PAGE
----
'In an age of measurement, what counts as a good education?'
It often seems that our obsession with measuring education outcomes, in order to compare performance within and between countries, displaces important questions about the purpose of education. We must continue to ask ourselves what constitutes a "good education" in an age of measurement, as described by Gert Biesta, a professor of Education at Brunel University, London, in 2010. We must also be mindful that the characteristics of "good" technical and professional education are in many respects different to the characteristics of "good" academic education. It is therefore not always helpful to compare the two.
Newly developed experimental outcome-based success measures were announced last year by the Department for Business, Innovation and Skills (Bis) as a replacement for, and evolution from, success rates, which measure the number of students who start a course and what they go on to achieve. These are a mixed bag, built by taking student data and matching it to other government sources such as receipt of benefits to determine the percentage of adults in sustained learning, employment or benefits after undertaking a qualification.
This transition from output to outcome-based measures is, in principle, a positive change. Outcome-orientated measures can initiate a more open dialogue about what students do after college rather than just focusing on grades. But, as Biesta asserts, they can never fully explain the true value of any qualification or qualification type over another.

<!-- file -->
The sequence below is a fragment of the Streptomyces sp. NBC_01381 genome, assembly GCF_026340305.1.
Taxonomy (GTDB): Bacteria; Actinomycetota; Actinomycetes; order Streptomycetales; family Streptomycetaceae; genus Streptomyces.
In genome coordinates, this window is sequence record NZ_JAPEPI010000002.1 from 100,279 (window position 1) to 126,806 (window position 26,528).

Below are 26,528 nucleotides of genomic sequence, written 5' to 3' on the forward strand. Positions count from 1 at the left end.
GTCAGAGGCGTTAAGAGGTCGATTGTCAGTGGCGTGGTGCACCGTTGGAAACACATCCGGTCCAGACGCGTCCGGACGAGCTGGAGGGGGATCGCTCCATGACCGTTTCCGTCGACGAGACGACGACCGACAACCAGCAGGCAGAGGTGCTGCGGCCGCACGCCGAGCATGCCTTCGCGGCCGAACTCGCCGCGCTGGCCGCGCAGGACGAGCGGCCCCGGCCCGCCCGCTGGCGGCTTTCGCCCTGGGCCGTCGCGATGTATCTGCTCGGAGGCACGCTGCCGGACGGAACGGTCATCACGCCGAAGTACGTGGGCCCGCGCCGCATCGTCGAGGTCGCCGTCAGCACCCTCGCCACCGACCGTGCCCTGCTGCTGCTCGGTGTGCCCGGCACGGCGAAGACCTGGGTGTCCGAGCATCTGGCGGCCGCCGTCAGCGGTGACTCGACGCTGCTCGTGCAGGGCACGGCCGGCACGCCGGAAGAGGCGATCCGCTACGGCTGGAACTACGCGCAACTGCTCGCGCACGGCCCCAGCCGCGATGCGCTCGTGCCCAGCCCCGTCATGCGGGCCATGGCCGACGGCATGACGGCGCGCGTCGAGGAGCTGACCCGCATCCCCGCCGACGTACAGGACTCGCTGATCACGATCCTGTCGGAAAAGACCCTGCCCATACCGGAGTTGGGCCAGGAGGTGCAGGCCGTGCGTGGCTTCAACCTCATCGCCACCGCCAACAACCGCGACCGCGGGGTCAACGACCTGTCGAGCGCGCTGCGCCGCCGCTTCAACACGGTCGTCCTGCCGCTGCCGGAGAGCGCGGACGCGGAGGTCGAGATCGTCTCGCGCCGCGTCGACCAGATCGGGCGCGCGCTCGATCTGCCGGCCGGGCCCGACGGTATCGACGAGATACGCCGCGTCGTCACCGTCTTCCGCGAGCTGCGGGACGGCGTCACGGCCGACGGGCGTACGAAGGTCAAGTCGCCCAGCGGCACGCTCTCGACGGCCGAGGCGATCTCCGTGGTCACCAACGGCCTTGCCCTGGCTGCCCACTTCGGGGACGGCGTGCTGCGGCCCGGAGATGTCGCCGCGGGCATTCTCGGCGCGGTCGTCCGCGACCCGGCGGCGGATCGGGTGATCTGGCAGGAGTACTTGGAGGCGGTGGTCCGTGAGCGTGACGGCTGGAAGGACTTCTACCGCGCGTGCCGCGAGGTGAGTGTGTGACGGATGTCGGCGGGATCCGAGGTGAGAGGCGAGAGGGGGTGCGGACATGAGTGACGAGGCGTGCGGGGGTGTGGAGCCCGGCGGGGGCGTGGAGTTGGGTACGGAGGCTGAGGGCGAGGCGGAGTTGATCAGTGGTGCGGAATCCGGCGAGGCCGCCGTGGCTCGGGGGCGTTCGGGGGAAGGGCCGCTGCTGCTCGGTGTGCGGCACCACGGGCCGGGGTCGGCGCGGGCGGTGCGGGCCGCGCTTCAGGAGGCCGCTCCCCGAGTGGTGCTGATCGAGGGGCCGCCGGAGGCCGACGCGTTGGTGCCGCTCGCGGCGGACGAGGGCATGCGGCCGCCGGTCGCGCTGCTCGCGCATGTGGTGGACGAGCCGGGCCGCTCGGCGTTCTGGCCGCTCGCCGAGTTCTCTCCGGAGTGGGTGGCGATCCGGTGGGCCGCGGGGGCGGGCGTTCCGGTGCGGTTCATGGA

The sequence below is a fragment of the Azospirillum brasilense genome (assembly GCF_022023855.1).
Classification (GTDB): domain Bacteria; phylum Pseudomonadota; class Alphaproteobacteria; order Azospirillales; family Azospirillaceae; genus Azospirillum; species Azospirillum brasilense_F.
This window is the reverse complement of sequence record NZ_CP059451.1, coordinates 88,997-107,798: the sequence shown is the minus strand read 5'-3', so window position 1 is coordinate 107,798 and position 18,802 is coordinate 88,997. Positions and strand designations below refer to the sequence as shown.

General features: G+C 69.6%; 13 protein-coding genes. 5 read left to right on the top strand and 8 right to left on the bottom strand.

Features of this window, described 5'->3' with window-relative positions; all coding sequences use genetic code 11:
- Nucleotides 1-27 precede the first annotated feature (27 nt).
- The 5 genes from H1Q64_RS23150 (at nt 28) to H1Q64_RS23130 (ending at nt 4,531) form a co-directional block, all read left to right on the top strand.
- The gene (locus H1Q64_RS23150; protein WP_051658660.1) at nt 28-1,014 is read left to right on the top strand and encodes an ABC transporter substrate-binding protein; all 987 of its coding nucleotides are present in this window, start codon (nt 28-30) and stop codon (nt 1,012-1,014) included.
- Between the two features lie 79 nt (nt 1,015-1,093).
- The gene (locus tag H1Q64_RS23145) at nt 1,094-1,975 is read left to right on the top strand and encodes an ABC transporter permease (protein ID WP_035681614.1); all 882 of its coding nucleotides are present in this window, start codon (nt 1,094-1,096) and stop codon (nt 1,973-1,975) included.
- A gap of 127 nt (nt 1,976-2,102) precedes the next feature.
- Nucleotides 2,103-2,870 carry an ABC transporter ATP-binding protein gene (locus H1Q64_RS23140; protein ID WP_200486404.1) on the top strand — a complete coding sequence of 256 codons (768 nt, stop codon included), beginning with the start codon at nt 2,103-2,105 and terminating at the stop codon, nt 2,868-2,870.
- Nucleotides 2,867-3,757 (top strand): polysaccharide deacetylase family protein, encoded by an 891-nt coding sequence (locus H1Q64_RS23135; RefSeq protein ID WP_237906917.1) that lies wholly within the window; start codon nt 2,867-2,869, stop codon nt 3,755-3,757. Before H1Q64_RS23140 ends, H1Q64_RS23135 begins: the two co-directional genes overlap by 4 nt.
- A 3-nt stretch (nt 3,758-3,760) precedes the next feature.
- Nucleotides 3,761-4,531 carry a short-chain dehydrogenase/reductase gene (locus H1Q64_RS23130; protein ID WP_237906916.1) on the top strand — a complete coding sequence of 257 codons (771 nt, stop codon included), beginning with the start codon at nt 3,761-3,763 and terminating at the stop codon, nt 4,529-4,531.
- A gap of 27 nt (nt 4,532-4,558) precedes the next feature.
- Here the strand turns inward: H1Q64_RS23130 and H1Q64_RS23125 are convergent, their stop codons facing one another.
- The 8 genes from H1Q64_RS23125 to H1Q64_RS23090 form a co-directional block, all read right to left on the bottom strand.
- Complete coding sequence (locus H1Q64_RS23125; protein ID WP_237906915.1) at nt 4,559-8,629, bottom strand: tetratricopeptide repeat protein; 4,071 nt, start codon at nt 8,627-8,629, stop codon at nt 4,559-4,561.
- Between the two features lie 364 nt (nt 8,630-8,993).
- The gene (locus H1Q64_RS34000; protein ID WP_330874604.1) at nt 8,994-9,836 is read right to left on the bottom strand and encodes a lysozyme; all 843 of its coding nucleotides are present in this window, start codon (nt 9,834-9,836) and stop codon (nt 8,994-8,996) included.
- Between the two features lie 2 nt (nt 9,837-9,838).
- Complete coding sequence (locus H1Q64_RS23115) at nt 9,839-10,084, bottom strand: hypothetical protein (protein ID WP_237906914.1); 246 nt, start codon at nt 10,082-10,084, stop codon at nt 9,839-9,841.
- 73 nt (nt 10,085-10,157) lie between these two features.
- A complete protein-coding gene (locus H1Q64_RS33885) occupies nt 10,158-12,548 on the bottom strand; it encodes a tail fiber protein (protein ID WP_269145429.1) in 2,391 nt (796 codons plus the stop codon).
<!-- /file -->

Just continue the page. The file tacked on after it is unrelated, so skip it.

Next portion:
To illustrate the point, Bis experimental data predictably shows that level 3 courses (equivalent to A-levels) lead to much better levels of sustained employment than English courses for speakers of other languages (Esol). This is great for level 3 courses but how are such measures useful with regards to Esol courses? The dual mandate consultation published by Bis before purdah says that colleges have two responsibilities. This includes being mindful of their role to deliver skills that help drive the economy forward as well as those skills that have a social purpose.
We do not want to get in to a debate here about whether or not an A-level student or market-ready engineer is worth more than helping someone to improve their writing, speaking and listening skills in order to better integrate themselves better into society. It's not about their value relative to one and other; it's about them being valued differently and both being necessary.
Further education colleges are providing high-quality technical and professional education and training for young people and adults. However, we mustn't forget that it is businesses that drives forward demand for new jobs and skills. Sometimes people are locked into low-skilled work through no fault of their own. In other words, context matters. In short, what counts as a good outcome measure in one town or city, might be considered poor in another.
It is our belief and understanding that most colleges, of all types, fare rather well when measured by outcome rather than output-based measures, and colleges can of course determine this for themselves by looking at the experimental data.
Good or bad, these measures, should they be fully implemented, will ignite a fresh and more sophisticated debate about what we all consider to be good.
David Corke is director of education and skills policy at the Association of Colleges